Chris served seven to eight years of his 10-year federal sentence, having been released early for good behavior, Rizzuto said. Chris was also allowed to leave a halfway house he lived in after his release early because he had done so well during his time there, Rizzuto testified.

Rizzuto said Chris Garcia first began staying over at Moyte's home because he was helping take care of her children.

"He honestly treated those children like they were his," he said.

Chris had been living with their mother, Martha Rizzuto, since his release from prison, but after about two or three months of dating Moyte, he moved in with her, several of his family members testified. Over the next two years of their relationship, the Garcia family attended countless events hosted at the home they described as being shared by Moyte and Chris Garcia.

Moyte would occasionally kick Chris out of the home for a few hours or a night, Martha Rizzuto said. When that happened, Chris would stay at his mother's house.

The trial is expected to resume at 9 a.m. Tuesday with continued questioning of Marshell Rizzuto by Laramie County District Attorney Leigh Anne Manlove.

Judge questions trial timeline

Laramie County District Judge Thomas Campbell addressed Manlove and Moyte's defense attorneys, Tom Fleener and Devon Petersen, at the end of the day Monday, telling them he was concerned about the number of witnesses each had yet to call.

Having been set for eight days, the trial is scheduled to end after Wednesday. But as of Monday evening, the state reported nine remaining witnesses, while the defense, which has only been allowed one witness so far, has 28 it plans to call.

Campbell is expected to discuss this, among other topics, at a Tuesday morning meeting with counsel before the trial resumes.

The judge also announced Monday morning that a male juror had been excused because of illness. Fourteen people – 13 men and one woman – remain on the jury panel after his departure. Another juror, a woman, was dismissed last week following a prohibited conversation about a news article related to the trial.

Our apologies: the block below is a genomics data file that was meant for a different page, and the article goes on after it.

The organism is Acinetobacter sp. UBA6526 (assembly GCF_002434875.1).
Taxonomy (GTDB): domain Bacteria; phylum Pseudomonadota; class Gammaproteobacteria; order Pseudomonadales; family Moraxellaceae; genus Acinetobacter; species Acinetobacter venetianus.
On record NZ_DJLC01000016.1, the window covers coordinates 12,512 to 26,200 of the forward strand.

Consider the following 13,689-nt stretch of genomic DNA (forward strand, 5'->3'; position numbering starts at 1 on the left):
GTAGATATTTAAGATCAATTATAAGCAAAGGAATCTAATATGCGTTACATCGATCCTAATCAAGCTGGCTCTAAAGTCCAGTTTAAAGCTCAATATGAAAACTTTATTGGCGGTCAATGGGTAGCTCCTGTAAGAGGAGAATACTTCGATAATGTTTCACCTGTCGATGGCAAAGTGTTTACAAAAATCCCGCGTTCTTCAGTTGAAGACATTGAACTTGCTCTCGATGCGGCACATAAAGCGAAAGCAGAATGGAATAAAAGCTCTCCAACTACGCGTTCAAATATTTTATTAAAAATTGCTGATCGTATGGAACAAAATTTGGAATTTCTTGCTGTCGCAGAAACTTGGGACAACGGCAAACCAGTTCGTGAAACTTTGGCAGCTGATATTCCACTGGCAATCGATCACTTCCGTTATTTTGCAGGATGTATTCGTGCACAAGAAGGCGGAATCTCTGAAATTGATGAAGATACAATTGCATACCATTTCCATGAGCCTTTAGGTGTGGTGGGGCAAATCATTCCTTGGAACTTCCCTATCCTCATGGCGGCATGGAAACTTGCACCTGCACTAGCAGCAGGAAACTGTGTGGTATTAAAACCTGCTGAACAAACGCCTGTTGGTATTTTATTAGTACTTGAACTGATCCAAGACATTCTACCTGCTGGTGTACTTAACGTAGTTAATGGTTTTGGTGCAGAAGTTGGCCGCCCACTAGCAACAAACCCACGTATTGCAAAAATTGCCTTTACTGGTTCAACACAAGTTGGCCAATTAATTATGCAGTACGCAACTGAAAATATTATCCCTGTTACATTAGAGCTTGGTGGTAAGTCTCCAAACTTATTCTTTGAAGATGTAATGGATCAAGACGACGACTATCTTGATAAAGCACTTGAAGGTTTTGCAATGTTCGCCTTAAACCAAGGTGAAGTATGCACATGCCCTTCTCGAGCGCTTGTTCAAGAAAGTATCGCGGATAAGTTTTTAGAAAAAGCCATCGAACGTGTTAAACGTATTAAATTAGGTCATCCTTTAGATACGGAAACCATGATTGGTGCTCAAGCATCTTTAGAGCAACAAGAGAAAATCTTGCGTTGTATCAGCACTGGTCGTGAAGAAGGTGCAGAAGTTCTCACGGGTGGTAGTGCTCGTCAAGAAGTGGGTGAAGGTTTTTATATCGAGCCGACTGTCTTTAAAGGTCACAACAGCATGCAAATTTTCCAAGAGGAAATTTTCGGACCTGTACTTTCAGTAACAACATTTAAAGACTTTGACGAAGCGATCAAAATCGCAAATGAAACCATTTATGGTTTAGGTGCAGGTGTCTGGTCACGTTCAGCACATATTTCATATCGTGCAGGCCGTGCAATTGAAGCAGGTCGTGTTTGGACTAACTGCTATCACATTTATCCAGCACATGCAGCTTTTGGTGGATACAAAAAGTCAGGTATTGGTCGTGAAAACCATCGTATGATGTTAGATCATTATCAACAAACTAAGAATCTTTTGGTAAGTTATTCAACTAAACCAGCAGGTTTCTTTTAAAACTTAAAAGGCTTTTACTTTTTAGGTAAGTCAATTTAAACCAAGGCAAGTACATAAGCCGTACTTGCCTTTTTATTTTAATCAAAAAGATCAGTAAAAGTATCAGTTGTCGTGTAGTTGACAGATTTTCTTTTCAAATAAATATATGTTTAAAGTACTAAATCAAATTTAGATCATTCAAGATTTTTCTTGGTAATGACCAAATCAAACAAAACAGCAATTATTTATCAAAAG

Garcia's former girlfriend testifies

Before Garcia's immediate family members testified, Manlove called Chris Garcia's ex-partner and the mother of his child as a witness.

Nicole Garcia – now married to a man also with the last name Garcia, though with no relation to Chris or his family – testified via videoconference because she tested positive for COVID-19 late last week.

When asked by Manlove to describe the roughly four years she dated Chris Garcia, Nicole said it was not a good relationship, and that she was an alcoholic at the time.

In one case, Nicole and Chris had been arguing about visitation with their daughter, and Chris allegedly kicked in the door of her trailer, causing damage.

However, Nicole agreed with a previous statement she'd made to Manlove – that when law enforcement had been involved in an incident between them, "nine times out of 10, (Nicole) was in the wrong." Nicole also described Chris as "calm most of the time," and that he would try to reason with her when she was intoxicated. 

The couple broke up in 2007 shortly after their daughter, identified as A.G., was born. When A.G. was 7 years old, she was placed with her maternal grandparents because Nicole was deemed incapable of parenting due to her alcoholism.

Nicole was also asked to testify about A.G.'s mental state following her father's death. A.G., then 13, was at the Moyte residence during the incident, sat with her father after he was shot and called 911.

A.G. was mostly in shock after she learned her father had died, Nicole said – when Chris Garcia was taken from the Moyte home in an ambulance, A.G. believed he would survive. A.G. stayed with her mother and now-stepfather for three weeks after the incident, before returning to live with her grandparents.

A.G.'s grandparents are her legal guardians, but she'd spent summers living with her father and Moyte since Chris was released from prison. She'd also spent weekdays with Nicole while Chris was at work.

Nicole testified that A.G. saw a counselor after her father's death, but that she was otherwise a typical teenager. On cross-examination by Fleener, Nicole said A.G. had also attended counseling for other issues before her father was killed. 

Hannah Black is the Wyoming Tribune Eagle’s criminal justice reporter. She can be reached at hblack@wyomingnews.com or 307-633-3128. Follow her on Twitter at @hannahcblack.